MBA Expresses "Profound Concern" Over Risk Retention Proposals
ThernMortgage Bankers Association (MBA) reacted quickly to the publication yesterdayrnof proposed rules governing Qualified Residential Mortgages (QRMs), thernmortgages which will be exempt from the risk retention requirement of thernDodd-Frank Act.</p
Inrna statement released by MBA yesterday afternoon, President and CEO John A.rnCourson said that it would take time for the Association to fully evaluate the complexityrnof the hundreds of pages of regulations, but its first reaction was a “profoundrnconcern” about its impact on residential mortgage financing and “thernnation’s economy today and for generations to come.” </p
Coursonrncited the “rigid and highly prescriptive nature of the proposed rule,”</bbecause such a narrow definition of the risk retention exemption would limitrnmortgage opportunities for qualified borrowers more than it would reduce thernnumber of problems loans. If enacted asrnproposed, Courson said, it would also reduce any role for independent mortgagernbanks and community lenders which, despite long histories as safe lenders may lackrnthe balance sheets or capital to hold loans or reserve against risk. </p
Thernregulations require specific underwriting standards including maximum front-endrnand back-end debt-to-income rations of 28 percent and 36 percent respectively,rna loan-to-value ratio of 80 percent for purchase mortgages and 75 percent forrnrefinances and credit restrictions including an absence of 60-day delinquenciesrnfor a two year period prior to the loan. MBA said that, while these factors canrnbe accurate predictors of loan performance, they should not each be consideredrnin isolation and the rule should allow for flexibility in interpreting each ofrnthe component parts.</p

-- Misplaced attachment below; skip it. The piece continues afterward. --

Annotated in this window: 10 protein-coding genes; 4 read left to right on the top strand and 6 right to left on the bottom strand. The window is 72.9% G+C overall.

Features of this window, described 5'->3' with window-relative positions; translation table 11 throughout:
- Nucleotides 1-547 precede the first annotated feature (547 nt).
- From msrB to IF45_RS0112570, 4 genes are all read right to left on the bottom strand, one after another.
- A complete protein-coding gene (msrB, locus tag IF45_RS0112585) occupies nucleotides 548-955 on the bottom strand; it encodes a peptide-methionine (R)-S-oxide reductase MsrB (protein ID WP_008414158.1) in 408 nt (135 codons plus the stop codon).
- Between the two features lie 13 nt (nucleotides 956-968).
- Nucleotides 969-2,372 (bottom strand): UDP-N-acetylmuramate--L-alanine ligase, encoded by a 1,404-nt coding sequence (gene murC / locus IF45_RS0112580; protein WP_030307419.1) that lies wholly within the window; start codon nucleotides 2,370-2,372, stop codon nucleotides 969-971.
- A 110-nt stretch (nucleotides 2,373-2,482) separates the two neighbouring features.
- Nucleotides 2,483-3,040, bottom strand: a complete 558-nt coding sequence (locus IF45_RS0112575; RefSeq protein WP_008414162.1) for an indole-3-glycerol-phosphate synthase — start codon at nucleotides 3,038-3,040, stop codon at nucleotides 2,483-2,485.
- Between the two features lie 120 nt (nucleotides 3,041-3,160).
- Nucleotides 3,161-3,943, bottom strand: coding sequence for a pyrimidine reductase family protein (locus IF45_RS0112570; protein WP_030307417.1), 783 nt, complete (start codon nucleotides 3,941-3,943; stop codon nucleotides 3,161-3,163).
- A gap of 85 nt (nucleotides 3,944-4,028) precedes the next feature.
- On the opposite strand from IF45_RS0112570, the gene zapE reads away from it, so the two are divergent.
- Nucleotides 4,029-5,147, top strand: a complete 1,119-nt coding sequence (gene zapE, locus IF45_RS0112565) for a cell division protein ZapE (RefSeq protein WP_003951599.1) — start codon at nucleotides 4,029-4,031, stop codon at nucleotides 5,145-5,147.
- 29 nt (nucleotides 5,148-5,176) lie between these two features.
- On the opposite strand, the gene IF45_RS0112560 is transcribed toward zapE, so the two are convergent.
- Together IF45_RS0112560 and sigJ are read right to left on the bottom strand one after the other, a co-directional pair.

Thernexemption for loans sold to Fannie Mae and Freddie Mac will help to ensurernliquidity in the market, however MBA says it will do little to shrink therngovernment’s footprint in the housing finance system and could slow the returnrnof the private secondary mortgage market.</p
ThernAssociation also takes issue with the inclusion of mortgage servicing standardsrnin the proposed regulation saying that it should be the subject of a separaterndiscussion and rulemaking. </p
Courson said that thernassociation was pleased to see risk retention applied to all asset-backedrnsecurities including those secured by automobiles and commercial business loansrnand that each has been provided multiple options in the allocation of retainedrnrisk. The statement specificallyrnmentions the 5 percent vertical slice applied to commercial mortgage-backrnsecurities (CMBS,) but Courson goes on to say that given the complex provisionsrnof the rule and its impact on the CMBS market the Association plans to seekrnclarification of the rule on commercial loans that will be eligible for arnreduction in the 5 percent retained risk to ensure that terminology andrneligibility requirements are consistent with industry norms and practices.
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